Carved into the Sun - The Earth Fell Away

05 Nov 2022 - Thorsten

Post-Rock | Release date: 21 Oct 2022 | Favorite song: Even as a Dream

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Grief. One of the strongest feelings together with love and anger it can take control over your whole body and mind by simply fading out everything else. People get lost in their grief and some even go a few steps further amid this feeling of being an empty shell without any glimmer of hope. Others seek help and healing through whichever form is most adequate for them, some of them turning to art. Eric Reifinger did the latter and the result is an uplifting catharsis.

In 2020, Eric’s brother Brandon died and Eric had to cope with the loss of his sibling. Instead of shutting down and keeping everyone away from himself, he turned to his musical outlet, Carved into the Sun, a Post-Rock experience with an acclaimed self-titled debut record released shortly after Brandon’s death; the record had already been in the pipeline before that tragic event.

The Earth Fell Away, the new record, is now the first music released by Eric since and one can feel the towering mountain in front of him, throwing everything else into a despair-dark ravine. One can feel it clearly in the harsher moments of the record, when for example the drums are blasting out all the anger and pain that Eric felt. Just listen to the monolithic crescendoes of ”The Earth Fell Away on Every Side”. They are supported by some harsher guitar notes ion the background

However, the record is a purely cathartic experience. Through all the pain and sorrow, there is something like light: the intricate and shifty drumming on ”Shoreless”, the longest track on the record, is accompanied by some stoic post-punkish bass that drives the whole thing into another place and when the “salvation” comes after roughly three minutes and the speech by C.S. Lewis (performed by Kevin Radaker) joins in, one can see that grief is strong, but the memory of your loved one’s life – not his or her death – can get you out of that darkness. Interestingly, the bass here works for me like a heartbeat, strong and steady. The fact that Eric and Brandon’s brother Gabriel adds a very delicate piano part on ”5-25-20” is another tribute to Brandon as he was a good pianist him.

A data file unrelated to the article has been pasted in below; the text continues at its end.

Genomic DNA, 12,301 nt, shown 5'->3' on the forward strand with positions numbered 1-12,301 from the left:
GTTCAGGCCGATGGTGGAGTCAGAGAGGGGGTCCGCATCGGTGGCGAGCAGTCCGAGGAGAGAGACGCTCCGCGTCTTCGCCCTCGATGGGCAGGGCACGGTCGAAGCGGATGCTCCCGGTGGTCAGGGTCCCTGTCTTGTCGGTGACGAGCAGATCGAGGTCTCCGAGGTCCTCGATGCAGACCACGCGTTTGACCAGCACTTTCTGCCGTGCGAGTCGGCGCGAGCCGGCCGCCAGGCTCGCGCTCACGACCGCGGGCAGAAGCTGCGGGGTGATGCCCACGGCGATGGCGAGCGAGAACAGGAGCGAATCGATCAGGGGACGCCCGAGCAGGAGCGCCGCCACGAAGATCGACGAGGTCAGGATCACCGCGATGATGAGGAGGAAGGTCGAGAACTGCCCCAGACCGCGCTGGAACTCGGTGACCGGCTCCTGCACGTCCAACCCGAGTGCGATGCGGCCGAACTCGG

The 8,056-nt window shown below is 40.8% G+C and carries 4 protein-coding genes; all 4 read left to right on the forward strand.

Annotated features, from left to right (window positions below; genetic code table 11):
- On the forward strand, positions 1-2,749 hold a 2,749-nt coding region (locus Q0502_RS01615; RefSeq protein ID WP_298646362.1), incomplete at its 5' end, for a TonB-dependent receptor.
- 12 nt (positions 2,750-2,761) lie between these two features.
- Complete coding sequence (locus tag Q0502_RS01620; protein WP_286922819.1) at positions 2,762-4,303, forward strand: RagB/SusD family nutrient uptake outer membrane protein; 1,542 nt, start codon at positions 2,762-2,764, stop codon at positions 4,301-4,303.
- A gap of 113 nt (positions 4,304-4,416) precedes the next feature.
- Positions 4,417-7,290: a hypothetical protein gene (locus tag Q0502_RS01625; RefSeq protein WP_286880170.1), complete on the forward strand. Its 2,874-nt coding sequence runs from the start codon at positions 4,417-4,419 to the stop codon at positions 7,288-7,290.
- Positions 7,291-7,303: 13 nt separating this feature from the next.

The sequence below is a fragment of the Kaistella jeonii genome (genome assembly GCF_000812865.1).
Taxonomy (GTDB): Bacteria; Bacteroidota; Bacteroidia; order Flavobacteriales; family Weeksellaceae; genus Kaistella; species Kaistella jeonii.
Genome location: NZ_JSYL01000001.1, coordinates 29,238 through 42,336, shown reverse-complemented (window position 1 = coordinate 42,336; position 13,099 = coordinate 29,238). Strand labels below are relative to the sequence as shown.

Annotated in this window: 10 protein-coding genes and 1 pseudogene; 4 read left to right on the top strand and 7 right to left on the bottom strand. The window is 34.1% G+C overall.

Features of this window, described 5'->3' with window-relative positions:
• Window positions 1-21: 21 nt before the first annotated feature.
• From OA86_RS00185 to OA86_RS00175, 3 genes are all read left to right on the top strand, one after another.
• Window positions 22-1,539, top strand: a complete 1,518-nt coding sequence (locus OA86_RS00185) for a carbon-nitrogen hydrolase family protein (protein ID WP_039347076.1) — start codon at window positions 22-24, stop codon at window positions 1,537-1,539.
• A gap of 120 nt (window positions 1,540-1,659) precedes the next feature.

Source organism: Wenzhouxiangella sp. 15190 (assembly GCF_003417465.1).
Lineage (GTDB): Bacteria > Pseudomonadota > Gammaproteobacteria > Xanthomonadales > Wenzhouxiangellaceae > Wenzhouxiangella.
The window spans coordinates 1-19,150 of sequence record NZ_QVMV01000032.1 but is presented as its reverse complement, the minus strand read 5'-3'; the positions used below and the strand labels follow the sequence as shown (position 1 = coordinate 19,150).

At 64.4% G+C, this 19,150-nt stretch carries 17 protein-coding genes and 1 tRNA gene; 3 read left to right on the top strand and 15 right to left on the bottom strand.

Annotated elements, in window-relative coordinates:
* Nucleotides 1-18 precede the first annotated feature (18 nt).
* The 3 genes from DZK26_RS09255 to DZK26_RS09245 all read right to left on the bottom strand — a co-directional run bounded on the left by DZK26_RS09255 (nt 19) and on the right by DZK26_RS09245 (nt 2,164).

But let’s talk about speech samples: Two of the most efficient usages of speech samples can be found on this record: On the tracks ”Inverness” and on ”Even As A Dream” you can hear parts from Bernard Albertson’s famous YouTube video ”An Old Man’s Advice” (side-noteworthy is the fact that Albertson died a few weeks after Brandon). Here we here an old man who knows that his time is coming to an end at one point sooner or later telling his about his life and how he made it in the world. And came out alive and sane on the other end. The way that Eric embeds both samples is a sign of how much he understands of sound and production. Having written and performed nearly all audio tracks on the record, apart from the bass, he certainly displays a knack for engineering, even though he left the mixing and mastering to two other masters of their craft: Saosin-guitarist Beau Burchell did the mix and Magnus Lundberg (Cult of Luna) executed a perfect mastering. Because that is also something I must say about this record: it sounds amazing. Crisp and intimate, sharp and elegant, vast and enamoring.

It is strange how such a sad feeling can empower Eric to deliver such a record with so much intensity and vitality, bursting at the seams with sound and power. This might be the best catharsis of 2022. I am sorry for your loss, Eric. Thanks for sharing its emotional value with us.